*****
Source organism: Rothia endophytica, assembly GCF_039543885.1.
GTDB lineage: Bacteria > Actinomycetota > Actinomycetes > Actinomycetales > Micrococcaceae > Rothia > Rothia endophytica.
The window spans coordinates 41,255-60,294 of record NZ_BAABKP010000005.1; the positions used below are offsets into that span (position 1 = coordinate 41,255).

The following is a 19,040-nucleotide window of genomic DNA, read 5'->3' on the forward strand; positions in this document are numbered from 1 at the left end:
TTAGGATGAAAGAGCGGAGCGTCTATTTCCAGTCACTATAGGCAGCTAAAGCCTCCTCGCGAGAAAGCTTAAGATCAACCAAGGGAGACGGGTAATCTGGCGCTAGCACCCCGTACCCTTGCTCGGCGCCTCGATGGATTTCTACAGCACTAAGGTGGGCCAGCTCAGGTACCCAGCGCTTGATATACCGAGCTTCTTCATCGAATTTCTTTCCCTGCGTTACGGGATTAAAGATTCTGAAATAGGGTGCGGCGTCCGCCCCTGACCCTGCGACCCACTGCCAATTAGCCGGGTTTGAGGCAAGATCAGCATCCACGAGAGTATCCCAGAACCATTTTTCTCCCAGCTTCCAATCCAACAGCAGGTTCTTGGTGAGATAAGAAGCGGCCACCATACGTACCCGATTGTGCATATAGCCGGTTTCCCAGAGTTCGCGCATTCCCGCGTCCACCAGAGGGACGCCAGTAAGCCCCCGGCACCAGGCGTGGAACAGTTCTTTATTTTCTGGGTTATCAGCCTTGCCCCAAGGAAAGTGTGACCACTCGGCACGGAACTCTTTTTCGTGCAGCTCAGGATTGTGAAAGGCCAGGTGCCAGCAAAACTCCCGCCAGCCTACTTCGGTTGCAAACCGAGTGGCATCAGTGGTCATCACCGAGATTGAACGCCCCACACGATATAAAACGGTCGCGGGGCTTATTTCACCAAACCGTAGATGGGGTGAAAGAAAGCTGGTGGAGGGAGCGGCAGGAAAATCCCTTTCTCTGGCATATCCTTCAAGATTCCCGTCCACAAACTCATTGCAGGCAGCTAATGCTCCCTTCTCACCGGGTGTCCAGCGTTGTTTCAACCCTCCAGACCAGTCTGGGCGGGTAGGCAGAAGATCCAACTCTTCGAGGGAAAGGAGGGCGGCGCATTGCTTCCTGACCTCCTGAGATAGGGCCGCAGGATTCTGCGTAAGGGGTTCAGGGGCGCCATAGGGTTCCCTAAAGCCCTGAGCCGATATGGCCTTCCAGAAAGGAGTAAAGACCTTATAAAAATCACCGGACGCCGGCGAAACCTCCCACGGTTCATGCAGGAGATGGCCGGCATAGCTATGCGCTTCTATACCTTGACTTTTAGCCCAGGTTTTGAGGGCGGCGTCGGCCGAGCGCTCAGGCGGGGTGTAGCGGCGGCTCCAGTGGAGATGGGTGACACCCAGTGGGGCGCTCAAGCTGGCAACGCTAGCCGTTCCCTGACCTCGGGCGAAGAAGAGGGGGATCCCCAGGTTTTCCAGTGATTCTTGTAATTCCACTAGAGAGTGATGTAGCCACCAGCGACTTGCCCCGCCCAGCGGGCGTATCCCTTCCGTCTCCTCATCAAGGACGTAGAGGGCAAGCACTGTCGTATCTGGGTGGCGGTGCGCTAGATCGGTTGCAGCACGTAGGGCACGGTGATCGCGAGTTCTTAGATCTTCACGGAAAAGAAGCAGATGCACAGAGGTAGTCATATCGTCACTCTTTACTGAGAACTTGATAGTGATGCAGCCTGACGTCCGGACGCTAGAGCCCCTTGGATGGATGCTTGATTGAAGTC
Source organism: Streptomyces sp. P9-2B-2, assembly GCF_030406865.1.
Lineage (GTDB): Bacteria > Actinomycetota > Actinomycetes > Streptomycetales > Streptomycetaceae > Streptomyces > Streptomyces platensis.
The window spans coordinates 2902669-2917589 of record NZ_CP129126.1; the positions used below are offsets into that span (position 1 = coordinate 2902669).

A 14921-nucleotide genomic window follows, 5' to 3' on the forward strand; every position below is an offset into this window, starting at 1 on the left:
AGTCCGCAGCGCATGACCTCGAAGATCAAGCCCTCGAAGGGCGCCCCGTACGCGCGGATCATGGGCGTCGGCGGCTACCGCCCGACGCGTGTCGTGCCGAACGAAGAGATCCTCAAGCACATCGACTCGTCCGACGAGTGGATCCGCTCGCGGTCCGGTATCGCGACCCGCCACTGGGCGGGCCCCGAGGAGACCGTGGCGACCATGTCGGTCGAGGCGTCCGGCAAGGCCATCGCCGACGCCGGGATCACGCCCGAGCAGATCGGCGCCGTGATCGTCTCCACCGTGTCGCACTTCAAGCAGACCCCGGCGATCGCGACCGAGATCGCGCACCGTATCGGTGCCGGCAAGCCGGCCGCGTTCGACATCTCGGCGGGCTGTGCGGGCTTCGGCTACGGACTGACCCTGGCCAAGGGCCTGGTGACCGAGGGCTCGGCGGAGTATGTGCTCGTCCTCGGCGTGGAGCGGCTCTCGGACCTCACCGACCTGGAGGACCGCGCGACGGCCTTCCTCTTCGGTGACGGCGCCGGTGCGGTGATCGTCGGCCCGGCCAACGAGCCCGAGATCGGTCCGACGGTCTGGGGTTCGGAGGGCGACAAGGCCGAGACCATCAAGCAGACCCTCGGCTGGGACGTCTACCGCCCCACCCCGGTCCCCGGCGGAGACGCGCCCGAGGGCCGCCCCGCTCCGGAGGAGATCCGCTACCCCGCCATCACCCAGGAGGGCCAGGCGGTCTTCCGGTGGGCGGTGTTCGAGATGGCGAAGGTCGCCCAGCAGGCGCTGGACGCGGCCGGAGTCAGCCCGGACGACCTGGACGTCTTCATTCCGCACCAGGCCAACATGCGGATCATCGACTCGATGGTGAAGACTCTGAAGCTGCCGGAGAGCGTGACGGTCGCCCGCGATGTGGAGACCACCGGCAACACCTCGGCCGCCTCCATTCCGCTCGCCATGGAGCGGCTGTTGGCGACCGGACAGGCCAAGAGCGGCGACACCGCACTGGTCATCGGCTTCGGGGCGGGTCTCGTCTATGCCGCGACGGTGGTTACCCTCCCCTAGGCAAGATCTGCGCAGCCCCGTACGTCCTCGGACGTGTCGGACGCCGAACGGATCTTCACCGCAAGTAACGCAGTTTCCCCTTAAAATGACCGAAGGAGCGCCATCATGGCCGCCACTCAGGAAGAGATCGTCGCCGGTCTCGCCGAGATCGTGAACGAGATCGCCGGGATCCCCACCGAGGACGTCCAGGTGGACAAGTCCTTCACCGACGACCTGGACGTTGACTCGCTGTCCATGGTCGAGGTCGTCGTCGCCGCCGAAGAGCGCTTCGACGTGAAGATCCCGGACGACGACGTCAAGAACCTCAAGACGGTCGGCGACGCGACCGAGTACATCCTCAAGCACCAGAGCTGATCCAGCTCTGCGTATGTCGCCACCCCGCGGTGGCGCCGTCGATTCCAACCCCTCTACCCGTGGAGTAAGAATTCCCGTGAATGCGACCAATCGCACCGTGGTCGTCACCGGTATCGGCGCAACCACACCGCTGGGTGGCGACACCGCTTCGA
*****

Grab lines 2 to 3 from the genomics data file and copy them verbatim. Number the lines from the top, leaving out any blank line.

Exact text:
GTDB lineage: Bacteria > Actinomycetota > Actinomycetes > Actinomycetales > Micrococcaceae > Rothia > Rothia endophytica.
The window spans coordinates 41,255-60,294 of record NZ_BAABKP010000005.1; the positions used below are offsets into that span (position 1 = coordinate 41,255).